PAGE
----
Legal Assistance Can Change Lives of Immigrant Domestic Violence Victims
By Chay Sengkhounmany, Legal Aid Society
Domestic violence is a crime of power and control. It can affect anyone, regardless of their gender, age, economic status or cultural background.
It can also affect people regardless of their immigration status.
As an attorney with the Survivors Immigration Legal Project (SIL Project) at Legal Aid Society, I work with one of the most vulnerable groups in America for domestic violence — the immigrant population. I am not here to wade into the heated debate about our immigration policies in general, but the fact remains that domestic violence is not something that anyone should have to endure. There should be no exceptions.
Immigrant victims of domestic violence face a unique dilemma that others do not. They are often reluctant to report abuse because they don’t want to be deported — a vulnerability that their abusers are aware of and use to exert control over the relationship. The victims also may not understand the English language, may not understand what behaviors are considered abusive in our culture, and crucially, may not know the legal rights they have.
Legal Aid Society’s SIL Project offers free legal assistance in immigration matters for low-income survivors of domestic violence and sexual assault across 48 counties in Middle Tennessee. Because Nashville is a resettlement center, our immigrant population tends to be quite diverse, covering a wide range of different countries and languages, including a good number of Spanish-speaking clients. The majority of our clients are women, but we also represent several men.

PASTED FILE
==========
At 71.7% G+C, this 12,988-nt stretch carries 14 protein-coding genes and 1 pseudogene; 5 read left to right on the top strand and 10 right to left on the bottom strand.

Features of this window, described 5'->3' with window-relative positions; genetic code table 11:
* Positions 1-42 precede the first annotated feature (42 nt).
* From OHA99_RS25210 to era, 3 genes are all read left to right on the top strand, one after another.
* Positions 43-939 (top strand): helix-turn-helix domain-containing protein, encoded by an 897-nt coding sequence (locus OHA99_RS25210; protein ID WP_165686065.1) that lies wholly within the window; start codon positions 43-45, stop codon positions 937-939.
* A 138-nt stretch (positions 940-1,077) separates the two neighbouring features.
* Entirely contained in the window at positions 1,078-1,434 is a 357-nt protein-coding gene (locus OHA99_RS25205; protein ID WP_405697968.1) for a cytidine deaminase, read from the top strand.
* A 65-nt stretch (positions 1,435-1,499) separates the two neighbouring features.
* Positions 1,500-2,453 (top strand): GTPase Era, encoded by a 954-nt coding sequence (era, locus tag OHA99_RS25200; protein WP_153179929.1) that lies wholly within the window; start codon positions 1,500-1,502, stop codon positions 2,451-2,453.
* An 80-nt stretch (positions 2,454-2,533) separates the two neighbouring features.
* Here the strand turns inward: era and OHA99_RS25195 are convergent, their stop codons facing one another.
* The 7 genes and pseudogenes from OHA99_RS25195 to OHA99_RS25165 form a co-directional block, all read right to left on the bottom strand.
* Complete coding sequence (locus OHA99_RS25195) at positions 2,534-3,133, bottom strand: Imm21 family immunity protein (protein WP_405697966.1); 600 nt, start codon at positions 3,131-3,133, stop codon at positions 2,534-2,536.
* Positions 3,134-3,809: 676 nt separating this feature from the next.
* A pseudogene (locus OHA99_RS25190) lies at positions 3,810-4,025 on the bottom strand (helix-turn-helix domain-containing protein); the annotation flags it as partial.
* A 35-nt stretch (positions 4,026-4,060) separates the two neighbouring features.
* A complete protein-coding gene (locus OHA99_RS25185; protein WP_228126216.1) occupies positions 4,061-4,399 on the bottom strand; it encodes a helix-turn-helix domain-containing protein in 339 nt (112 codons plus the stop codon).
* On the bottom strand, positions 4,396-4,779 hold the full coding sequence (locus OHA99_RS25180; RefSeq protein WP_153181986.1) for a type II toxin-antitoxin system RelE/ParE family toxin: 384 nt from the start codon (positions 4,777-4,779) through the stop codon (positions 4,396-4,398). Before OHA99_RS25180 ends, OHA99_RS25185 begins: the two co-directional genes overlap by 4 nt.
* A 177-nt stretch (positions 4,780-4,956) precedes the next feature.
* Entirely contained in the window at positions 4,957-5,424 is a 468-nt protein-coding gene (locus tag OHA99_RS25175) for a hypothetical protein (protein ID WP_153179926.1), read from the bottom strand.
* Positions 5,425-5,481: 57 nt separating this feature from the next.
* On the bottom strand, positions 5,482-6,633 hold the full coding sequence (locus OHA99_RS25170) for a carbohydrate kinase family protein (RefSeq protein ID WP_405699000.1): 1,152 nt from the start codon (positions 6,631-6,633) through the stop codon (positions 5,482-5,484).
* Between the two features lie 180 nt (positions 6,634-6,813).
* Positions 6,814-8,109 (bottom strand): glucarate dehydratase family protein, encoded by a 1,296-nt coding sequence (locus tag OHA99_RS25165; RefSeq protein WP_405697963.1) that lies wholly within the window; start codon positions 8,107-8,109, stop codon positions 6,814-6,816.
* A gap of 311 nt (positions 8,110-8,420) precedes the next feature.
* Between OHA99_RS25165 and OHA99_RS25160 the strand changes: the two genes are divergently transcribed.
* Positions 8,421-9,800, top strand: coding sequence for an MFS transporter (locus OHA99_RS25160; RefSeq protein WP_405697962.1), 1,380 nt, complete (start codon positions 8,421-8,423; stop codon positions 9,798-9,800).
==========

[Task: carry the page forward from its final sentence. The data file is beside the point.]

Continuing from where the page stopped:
Tennessee currently ranks No. 5 in the nation for domestic homicide against women, according to a recent study from the Violence Policy Center. In the absence of a larger, systematic solution, at Legal Aid Society we work with the resources we have to give each individual client the best service we can provide.
VAWA self-petitions make it possible for immigrants to become permanent U.S. residents if they are the victims of battery or extreme cruelty from a spouse or partner, parent, son or daughter who is a U.S. citizen or legal permanent resident. Before this option was created as part of the Violence Against Women Act in 1994, foreign nationals who came to America to marry a U.S. citizen or permanent resident were unable to get a green card without the spouse sponsoring them. Some ended up staying in abusive relationships in hopes of getting a green card, which their spouses would use as part of a cycle of abuse, threatening to report them to Immigration and Customs Enforcement if they didn’t comply with their wishes.
U nonimmigrant status, commonly known as U visas, introduced in 2000, are statuses available to people who have been victims of certain specific crimes — including domestic violence. If a person has been a victim, has cooperated with law enforcement and can show they suffered substantial injuries, he or she can qualify for a U visa. This visa allows the victim to stay and work in the United States and eventually get his or her green card.